Taiwan Healthcare System
History of Taiwan
The history of Taiwan’s healthcare system started back in the year 1865 but ended up changing in the year 1995. For the most part, the changes were a combination of different countries healthcare systems and made a system that would be the best for Taiwan. The goal for Taiwan’s new healthcare system was to make sure every aspect was covered. Between the years 1988-1993, research for the new healthcare system occurred while in 1995 the two-year legislative was implemented. The history of Taiwan’s health care can be broken up into three main periods that helped shaped their system to what it is today.
Taiwan’s healthcare system truly started between the years 1865-1895 known as The Missionary Period. The movement to adopt western medicine was introduced by several western missionaries including Dr. James Maxwell, Dr. George Mackay and Dr. David Landsborough. These three doctors are significant to Taiwanese history because they opened the three major privately-run medical hospitals during this period helping to earn the respect from the local people.
After The Missionary Period came the medical development through the Japanese colonization of Taiwan during the years 1895-1945. The Japanese wanted to help impact the Taiwanese healthcare system because of the rampant epidemics, poor hygiene and climate conditions. These issues led to the change of the effective control of epidemics which helped create a firm foundation for Taiwan’s public health system.
Beginning in 1945 the Taiwanese took steps to progress the healthcare system. The damaged medical facilities during World War II and the tropical climate lead to the decision to focus more on the fundamental development of public health. Because of this situation, health stations increased all over to try and eliminate malaria, plague and cholera. This also led to the endorsement of every individual’s health, Planned Parenthood and the application of universal vaccination. At first this system was effective however as time progressed, the Taiwanese decided they needed to reform their system to provide for everyone and to assure equal access to the people.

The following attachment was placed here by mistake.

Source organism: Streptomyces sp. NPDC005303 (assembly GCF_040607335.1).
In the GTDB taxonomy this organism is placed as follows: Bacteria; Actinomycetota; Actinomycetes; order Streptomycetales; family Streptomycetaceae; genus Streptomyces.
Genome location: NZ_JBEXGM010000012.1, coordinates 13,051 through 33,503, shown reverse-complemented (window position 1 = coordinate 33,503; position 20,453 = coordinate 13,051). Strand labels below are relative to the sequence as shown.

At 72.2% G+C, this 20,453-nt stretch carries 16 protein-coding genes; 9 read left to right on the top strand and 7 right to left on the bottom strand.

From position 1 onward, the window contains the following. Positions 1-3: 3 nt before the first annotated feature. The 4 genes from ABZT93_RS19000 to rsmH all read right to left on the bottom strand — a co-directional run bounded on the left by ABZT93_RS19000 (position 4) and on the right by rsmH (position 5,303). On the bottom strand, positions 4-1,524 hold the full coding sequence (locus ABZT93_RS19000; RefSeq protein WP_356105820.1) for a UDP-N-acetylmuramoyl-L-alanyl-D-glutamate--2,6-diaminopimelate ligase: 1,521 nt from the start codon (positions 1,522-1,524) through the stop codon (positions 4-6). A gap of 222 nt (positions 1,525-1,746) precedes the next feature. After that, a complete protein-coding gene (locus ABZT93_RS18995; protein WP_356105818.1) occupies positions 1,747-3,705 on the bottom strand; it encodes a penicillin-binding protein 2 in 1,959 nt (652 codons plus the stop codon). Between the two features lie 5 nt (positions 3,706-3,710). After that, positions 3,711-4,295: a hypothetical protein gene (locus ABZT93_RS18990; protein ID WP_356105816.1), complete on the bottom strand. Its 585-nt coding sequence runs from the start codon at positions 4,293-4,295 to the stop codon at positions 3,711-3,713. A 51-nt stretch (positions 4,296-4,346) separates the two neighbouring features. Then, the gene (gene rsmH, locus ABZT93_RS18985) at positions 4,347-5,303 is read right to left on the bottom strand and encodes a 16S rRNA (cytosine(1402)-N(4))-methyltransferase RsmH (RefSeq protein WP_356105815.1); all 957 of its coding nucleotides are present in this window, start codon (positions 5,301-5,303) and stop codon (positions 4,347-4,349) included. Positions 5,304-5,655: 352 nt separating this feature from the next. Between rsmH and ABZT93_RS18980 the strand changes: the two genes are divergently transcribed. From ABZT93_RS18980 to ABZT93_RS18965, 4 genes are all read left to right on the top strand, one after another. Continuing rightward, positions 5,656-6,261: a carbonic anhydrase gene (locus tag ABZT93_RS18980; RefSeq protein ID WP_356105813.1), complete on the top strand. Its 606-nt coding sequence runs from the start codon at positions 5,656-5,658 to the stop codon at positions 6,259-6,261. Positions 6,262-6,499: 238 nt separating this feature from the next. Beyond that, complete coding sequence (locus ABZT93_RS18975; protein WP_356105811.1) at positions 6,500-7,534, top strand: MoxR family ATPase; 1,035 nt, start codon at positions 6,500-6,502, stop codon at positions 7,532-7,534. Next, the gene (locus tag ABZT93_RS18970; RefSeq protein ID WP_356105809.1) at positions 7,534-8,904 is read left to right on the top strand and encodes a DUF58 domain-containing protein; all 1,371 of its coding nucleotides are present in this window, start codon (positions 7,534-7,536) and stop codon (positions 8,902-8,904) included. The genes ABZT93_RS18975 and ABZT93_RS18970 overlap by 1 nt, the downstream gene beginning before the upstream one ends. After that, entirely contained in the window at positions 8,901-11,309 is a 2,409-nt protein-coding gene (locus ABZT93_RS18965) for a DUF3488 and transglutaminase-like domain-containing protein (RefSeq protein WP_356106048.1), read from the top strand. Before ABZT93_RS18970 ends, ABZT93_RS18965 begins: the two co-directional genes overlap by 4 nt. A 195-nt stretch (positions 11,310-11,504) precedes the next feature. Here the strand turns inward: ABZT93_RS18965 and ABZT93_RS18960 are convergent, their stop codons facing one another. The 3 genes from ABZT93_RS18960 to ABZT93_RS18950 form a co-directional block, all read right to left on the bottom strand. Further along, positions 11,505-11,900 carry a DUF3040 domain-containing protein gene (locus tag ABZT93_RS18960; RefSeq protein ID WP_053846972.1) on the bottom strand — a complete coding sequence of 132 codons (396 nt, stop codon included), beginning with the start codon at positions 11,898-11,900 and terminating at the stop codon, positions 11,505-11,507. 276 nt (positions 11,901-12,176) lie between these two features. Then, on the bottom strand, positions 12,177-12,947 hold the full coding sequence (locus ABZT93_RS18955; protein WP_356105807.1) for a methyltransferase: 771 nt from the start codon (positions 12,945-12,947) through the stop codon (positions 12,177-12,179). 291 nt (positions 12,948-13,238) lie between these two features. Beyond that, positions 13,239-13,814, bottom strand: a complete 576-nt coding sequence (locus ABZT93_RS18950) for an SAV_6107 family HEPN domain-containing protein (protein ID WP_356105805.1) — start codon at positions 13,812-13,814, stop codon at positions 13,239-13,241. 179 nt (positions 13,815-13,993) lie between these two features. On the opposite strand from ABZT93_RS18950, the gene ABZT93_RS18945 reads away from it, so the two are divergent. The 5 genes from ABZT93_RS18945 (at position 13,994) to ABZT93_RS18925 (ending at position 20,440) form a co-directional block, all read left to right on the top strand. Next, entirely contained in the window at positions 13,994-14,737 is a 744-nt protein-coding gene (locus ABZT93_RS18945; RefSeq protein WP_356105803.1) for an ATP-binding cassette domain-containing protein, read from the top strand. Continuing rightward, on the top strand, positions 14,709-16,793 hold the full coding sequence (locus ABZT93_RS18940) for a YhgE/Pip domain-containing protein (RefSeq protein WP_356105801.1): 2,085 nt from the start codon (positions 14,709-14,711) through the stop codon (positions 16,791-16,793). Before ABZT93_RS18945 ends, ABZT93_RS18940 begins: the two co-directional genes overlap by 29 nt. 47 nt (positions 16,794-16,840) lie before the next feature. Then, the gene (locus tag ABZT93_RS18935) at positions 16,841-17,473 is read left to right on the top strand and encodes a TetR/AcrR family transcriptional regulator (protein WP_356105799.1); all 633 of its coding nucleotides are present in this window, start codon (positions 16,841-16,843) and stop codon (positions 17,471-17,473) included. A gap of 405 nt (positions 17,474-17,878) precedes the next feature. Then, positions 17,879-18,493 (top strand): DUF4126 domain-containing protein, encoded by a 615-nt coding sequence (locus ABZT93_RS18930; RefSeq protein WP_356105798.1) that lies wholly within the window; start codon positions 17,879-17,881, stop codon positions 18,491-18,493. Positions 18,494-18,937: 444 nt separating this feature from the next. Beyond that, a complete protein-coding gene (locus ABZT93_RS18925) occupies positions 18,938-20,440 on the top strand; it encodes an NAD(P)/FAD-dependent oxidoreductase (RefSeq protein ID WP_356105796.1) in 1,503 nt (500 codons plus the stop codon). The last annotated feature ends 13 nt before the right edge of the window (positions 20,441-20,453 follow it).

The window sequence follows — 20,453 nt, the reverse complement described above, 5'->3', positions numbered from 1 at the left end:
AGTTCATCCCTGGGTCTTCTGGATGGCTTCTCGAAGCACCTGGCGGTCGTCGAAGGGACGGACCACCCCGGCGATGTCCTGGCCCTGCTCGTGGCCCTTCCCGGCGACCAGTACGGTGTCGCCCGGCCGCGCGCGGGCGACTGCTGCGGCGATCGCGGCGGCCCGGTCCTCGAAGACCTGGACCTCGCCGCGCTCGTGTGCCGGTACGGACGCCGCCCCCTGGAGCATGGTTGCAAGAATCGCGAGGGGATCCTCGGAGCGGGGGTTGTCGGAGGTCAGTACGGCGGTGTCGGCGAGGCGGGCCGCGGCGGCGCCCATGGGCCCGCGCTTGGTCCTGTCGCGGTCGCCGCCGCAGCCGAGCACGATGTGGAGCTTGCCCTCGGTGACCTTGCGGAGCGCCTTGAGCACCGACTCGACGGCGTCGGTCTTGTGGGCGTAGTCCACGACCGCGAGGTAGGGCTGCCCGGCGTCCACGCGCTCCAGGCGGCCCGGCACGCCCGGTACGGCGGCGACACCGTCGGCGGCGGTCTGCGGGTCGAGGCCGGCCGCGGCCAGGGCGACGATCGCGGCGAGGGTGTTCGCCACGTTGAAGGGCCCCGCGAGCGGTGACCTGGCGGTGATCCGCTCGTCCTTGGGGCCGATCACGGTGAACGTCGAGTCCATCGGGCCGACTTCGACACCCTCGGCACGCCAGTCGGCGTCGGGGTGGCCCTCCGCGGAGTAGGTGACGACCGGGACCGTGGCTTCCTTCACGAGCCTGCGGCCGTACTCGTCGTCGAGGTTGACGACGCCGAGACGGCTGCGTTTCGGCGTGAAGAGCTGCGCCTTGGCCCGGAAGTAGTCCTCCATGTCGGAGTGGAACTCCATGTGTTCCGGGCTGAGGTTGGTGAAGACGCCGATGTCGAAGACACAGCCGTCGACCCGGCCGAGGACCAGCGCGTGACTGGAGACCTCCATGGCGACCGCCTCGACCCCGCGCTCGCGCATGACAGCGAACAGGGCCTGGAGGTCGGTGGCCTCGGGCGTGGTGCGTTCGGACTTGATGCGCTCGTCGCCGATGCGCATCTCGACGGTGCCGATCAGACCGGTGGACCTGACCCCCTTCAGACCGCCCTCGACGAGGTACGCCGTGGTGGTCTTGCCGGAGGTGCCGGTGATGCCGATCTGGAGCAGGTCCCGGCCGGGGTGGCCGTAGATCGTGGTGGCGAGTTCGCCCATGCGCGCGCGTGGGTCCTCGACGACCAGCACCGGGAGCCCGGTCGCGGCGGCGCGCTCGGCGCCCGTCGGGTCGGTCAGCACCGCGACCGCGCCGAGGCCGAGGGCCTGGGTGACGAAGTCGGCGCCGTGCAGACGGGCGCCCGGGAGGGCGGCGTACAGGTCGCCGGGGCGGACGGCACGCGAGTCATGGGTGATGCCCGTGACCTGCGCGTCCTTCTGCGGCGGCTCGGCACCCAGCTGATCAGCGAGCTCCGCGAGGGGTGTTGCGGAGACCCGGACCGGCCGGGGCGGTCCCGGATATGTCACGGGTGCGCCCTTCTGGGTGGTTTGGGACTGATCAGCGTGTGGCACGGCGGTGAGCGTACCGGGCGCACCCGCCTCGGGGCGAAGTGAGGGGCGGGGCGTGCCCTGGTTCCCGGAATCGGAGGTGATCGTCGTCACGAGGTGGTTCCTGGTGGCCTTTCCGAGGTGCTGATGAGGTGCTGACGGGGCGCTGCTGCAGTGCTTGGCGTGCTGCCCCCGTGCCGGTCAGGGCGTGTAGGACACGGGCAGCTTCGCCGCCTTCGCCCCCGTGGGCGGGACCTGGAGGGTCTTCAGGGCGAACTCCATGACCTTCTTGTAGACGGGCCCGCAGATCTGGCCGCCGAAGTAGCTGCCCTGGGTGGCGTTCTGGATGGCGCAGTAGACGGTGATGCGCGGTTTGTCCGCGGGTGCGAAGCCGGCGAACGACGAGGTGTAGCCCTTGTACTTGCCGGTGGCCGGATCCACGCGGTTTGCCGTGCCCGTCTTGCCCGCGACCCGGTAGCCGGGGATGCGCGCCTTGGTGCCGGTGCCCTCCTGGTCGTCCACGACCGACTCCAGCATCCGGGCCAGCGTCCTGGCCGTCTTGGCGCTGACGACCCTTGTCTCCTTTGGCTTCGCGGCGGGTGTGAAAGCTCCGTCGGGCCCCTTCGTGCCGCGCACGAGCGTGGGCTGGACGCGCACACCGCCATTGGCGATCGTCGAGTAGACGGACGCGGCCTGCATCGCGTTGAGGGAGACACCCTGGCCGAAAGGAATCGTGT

The main issue in their healthcare system was that only a certain percentage of the population was covered which included civil servants, employees of large firms and farmers. In addition, 45% of the population was uninsured which made the President at the time reconsider how the healthcare system should be set up. The plan was to create a group of people who would research six different systems and implement them into one that would best suit the Taiwanese people. Starting in 1995, the healthcare system that would best fit the Taiwanese people would be a system called the National Health Insurance (NHI) system.
The NHI is a system that the Taiwanese government created in order to provide a stable healthcare system for all the people. Low income households, mentally disabled, indigenous citizens, and unemployed are eligible for government subsidization. After completing some research, the finance aspect was one of the major concerns for the people of Taiwan. Being that NHI is a single payer, premium based system, the government makes sure to provide everybody with some type of healthcare coverage. There are three different sources for premiums, which include the government, employers and the individual themselves. Since there healthcare system used to work on premiums, it was easier to adapt a premium based NHI because taxes were not making sufficient revenue to finance the system. Because they wanted to address the issue of unequal access of healthcare coverage, they made it compulsory to pay these premium fees.
Premiums are based on whether or not you are employed and what kind of career you have. These classifications can be broken up into six different categories that all have a variation of contribution